Could I be imagining things?

Am I moving now?

Let me die, my brain calls out.


Let me die, I tell the voice in my head. It’s not mine. Could it be death’s?


Lights are coming back. My heart is pumping blood. My brain is waking up. My body is no longer numb. What’s happening?

…breathe… please…

That’s a different voice too. It’s outside of my head.

Isn’t it?

My fingers. They move. I can move.

Am I still alive? Or did I die and…?


The voice again. Familiar. Close.

My tail feels funny. I can move the end. Ends. There’s more than two fins. There’s one… two… three…

Confusion. I feel it hit me hard. How many tails do I have now?

My eyes open. Struggle to adjust.

Damian. He’s above me. Looking down.

I cough and sputter, the warmth covering my entire body now. My muscles begin to ache and I sit up, my body sighing with relief. I glance back at the box, now realizing he had taken me out of the mouth, the edges seeming to be frozen with ice. Damian says something.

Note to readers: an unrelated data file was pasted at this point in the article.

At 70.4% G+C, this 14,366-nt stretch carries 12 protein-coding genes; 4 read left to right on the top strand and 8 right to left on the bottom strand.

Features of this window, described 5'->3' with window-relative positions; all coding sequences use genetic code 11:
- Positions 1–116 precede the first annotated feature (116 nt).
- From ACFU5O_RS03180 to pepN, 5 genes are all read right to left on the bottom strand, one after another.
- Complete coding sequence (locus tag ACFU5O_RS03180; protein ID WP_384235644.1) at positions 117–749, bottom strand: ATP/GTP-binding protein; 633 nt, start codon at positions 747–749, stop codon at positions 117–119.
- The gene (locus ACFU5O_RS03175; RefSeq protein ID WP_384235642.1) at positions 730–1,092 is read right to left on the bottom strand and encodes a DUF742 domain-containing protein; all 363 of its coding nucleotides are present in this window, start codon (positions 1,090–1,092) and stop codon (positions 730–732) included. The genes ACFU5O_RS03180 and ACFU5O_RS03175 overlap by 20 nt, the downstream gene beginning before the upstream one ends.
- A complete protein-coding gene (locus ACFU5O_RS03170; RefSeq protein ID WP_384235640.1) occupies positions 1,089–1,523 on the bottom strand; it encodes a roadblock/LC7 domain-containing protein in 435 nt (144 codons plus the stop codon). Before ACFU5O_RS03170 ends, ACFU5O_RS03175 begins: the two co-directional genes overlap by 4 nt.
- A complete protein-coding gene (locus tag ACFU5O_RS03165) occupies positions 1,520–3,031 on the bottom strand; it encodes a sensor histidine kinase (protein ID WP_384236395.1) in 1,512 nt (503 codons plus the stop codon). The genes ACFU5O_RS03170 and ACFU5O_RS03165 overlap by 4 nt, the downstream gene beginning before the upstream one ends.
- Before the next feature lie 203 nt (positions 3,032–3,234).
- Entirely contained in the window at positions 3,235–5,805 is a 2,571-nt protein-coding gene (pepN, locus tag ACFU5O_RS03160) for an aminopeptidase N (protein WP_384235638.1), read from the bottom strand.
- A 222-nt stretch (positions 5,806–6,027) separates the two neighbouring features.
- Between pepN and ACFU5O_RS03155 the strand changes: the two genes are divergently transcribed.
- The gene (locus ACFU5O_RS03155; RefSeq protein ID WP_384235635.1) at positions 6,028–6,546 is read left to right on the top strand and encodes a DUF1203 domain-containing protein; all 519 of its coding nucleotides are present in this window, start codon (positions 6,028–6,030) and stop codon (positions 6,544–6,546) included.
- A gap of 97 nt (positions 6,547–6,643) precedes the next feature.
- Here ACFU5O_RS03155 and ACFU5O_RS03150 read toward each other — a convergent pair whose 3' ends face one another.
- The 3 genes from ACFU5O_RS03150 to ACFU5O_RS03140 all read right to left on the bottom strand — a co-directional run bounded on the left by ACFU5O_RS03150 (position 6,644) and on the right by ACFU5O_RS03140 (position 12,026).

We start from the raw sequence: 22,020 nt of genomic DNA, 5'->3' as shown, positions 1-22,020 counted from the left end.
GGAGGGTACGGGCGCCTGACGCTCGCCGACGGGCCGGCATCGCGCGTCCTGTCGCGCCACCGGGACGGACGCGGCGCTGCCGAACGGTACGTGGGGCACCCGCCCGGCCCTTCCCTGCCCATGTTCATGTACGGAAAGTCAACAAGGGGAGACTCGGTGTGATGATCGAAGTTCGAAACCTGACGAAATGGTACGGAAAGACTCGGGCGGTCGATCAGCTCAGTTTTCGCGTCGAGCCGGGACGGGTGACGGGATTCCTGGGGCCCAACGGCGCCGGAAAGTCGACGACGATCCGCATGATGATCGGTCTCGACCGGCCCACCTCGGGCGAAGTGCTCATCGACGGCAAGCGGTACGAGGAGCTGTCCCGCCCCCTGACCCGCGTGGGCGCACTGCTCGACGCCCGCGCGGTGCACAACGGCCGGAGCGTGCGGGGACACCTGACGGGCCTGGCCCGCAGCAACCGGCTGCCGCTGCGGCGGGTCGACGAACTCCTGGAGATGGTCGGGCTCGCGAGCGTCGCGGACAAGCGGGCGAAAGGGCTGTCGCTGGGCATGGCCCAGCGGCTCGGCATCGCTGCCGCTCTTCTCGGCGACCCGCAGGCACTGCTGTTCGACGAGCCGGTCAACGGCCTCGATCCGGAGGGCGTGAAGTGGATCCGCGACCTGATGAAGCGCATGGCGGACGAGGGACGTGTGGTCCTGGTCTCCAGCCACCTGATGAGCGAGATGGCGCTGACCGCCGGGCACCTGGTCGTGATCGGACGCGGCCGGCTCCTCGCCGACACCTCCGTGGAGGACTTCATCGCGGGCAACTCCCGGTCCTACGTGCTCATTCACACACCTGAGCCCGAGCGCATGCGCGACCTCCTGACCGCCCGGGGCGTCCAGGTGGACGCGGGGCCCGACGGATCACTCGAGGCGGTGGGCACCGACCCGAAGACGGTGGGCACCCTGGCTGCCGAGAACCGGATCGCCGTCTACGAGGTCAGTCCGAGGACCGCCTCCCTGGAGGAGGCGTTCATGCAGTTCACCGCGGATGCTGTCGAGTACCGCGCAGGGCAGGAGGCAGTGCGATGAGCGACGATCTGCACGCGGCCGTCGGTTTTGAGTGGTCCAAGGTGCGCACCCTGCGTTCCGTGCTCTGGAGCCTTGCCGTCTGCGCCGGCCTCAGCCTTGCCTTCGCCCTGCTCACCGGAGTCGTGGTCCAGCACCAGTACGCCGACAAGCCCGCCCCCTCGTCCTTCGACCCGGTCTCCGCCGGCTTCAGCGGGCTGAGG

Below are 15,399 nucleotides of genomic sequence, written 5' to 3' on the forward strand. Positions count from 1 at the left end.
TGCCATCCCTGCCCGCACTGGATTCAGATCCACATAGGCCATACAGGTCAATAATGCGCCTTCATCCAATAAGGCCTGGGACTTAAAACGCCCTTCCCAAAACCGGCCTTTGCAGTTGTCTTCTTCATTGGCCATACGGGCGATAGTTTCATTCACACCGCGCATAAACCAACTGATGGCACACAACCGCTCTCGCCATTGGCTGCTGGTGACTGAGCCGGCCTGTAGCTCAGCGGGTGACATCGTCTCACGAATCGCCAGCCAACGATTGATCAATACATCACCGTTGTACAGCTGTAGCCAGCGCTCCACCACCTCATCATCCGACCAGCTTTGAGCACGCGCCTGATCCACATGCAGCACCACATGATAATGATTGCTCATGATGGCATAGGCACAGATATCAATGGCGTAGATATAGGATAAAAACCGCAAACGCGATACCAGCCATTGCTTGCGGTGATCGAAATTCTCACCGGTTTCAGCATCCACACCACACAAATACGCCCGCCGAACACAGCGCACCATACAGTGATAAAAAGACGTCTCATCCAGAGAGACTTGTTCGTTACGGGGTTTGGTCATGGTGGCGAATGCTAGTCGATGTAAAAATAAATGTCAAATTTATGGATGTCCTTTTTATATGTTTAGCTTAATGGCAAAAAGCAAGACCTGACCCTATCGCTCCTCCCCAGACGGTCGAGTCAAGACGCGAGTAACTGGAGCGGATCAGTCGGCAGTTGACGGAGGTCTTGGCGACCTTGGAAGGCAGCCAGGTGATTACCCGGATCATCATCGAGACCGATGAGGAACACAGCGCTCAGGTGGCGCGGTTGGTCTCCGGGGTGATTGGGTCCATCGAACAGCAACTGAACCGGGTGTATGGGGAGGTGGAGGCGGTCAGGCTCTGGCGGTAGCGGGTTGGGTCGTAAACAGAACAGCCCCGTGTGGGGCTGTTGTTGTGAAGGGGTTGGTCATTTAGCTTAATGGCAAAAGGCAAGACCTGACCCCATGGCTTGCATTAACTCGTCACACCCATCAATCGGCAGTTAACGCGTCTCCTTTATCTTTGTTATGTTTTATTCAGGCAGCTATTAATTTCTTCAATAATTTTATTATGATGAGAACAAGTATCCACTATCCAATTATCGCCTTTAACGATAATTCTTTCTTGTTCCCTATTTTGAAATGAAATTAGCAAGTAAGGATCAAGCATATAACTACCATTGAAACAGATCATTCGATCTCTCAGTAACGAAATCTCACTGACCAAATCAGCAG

“What?” I ask. My lips don’t hurt anymore and I reach up to touch them. Smooth. They aren’t bleeding or cracked anymore.

“Someone froze your prison,” he says, his voice clearing up with each word spoken. “Sorry it took so long.”

I look down. My brain goes into panic mode as I count not to one, but two.

“My legs,” I gasp. “What happened to my tail?”

“I got rid of it,” he says quietly. “But it’s not gone forever. All you have to do is want the tail and it will reappear, but only if you’re touching water.”

“My legs…” I whisper, my fingers brushing against them. The scales residing in their lower halves glisten in the firelight around the Unwea Clan’s hideout.